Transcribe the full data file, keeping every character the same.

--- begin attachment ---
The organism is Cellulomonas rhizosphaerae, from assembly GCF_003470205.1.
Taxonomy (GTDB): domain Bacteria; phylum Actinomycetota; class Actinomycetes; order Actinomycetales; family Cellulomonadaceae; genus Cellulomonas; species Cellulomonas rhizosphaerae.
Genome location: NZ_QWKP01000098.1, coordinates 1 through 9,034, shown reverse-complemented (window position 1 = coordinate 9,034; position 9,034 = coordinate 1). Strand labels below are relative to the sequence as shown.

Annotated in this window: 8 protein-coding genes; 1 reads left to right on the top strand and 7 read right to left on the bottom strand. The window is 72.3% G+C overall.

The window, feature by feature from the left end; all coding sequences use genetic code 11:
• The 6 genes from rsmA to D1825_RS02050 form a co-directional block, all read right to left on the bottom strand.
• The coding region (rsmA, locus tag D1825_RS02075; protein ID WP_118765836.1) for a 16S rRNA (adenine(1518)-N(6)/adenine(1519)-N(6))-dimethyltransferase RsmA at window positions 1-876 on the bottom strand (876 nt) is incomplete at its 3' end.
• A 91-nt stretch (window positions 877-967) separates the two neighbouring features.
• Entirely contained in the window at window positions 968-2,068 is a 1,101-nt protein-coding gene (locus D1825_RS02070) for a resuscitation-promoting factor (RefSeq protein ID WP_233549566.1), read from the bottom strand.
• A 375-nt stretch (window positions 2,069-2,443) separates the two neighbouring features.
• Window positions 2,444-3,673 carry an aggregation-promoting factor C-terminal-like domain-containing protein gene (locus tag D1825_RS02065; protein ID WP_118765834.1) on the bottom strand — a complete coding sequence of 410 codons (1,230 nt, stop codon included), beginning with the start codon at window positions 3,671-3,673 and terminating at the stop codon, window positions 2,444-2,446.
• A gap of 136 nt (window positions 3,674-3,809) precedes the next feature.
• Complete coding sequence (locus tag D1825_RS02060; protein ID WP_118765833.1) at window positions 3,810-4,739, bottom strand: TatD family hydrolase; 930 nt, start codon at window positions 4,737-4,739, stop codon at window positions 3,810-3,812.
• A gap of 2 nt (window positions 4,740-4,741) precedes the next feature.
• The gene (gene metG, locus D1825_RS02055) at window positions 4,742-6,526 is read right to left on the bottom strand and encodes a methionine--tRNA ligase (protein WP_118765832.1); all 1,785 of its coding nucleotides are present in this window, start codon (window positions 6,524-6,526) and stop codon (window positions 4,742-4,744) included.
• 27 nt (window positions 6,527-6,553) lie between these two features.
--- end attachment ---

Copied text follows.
The organism is Cellulomonas rhizosphaerae, from assembly GCF_003470205.1.
Taxonomy (GTDB): domain Bacteria; phylum Actinomycetota; class Actinomycetes; order Actinomycetales; family Cellulomonadaceae; genus Cellulomonas; species Cellulomonas rhizosphaerae.
Genome location: NZ_QWKP01000098.1, coordinates 1 through 9,034, shown reverse-complemented (window position 1 = coordinate 9,034; position 9,034 = coordinate 1). Strand labels below are relative to the sequence as shown.

Annotated in this window: 8 protein-coding genes; 1 reads left to right on the top strand and 7 read right to left on the bottom strand. The window is 72.3% G+C overall.

The window, feature by feature from the left end; all coding sequences use genetic code 11:
• The 6 genes from rsmA to D1825_RS02050 form a co-directional block, all read right to left on the bottom strand.
• The coding region (rsmA, locus tag D1825_RS02075; protein ID WP_118765836.1) for a 16S rRNA (adenine(1518)-N(6)/adenine(1519)-N(6))-dimethyltransferase RsmA at window positions 1-876 on the bottom strand (876 nt) is incomplete at its 3' end.
• A 91-nt stretch (window positions 877-967) separates the two neighbouring features.
• Entirely contained in the window at window positions 968-2,068 is a 1,101-nt protein-coding gene (locus D1825_RS02070) for a resuscitation-promoting factor (RefSeq protein ID WP_233549566.1), read from the bottom strand.
• A 375-nt stretch (window positions 2,069-2,443) separates the two neighbouring features.
• Window positions 2,444-3,673 carry an aggregation-promoting factor C-terminal-like domain-containing protein gene (locus tag D1825_RS02065; protein ID WP_118765834.1) on the bottom strand — a complete coding sequence of 410 codons (1,230 nt, stop codon included), beginning with the start codon at window positions 3,671-3,673 and terminating at the stop codon, window positions 2,444-2,446.
• A gap of 136 nt (window positions 3,674-3,809) precedes the next feature.
• Complete coding sequence (locus tag D1825_RS02060; protein ID WP_118765833.1) at window positions 3,810-4,739, bottom strand: TatD family hydrolase; 930 nt, start codon at window positions 4,737-4,739, stop codon at window positions 3,810-3,812.
• A gap of 2 nt (window positions 4,740-4,741) precedes the next feature.
• The gene (gene metG, locus D1825_RS02055) at window positions 4,742-6,526 is read right to left on the bottom strand and encodes a methionine--tRNA ligase (protein WP_118765832.1); all 1,785 of its coding nucleotides are present in this window, start codon (window positions 6,524-6,526) and stop codon (window positions 4,742-4,744) included.
• 27 nt (window positions 6,527-6,553) lie between these two features.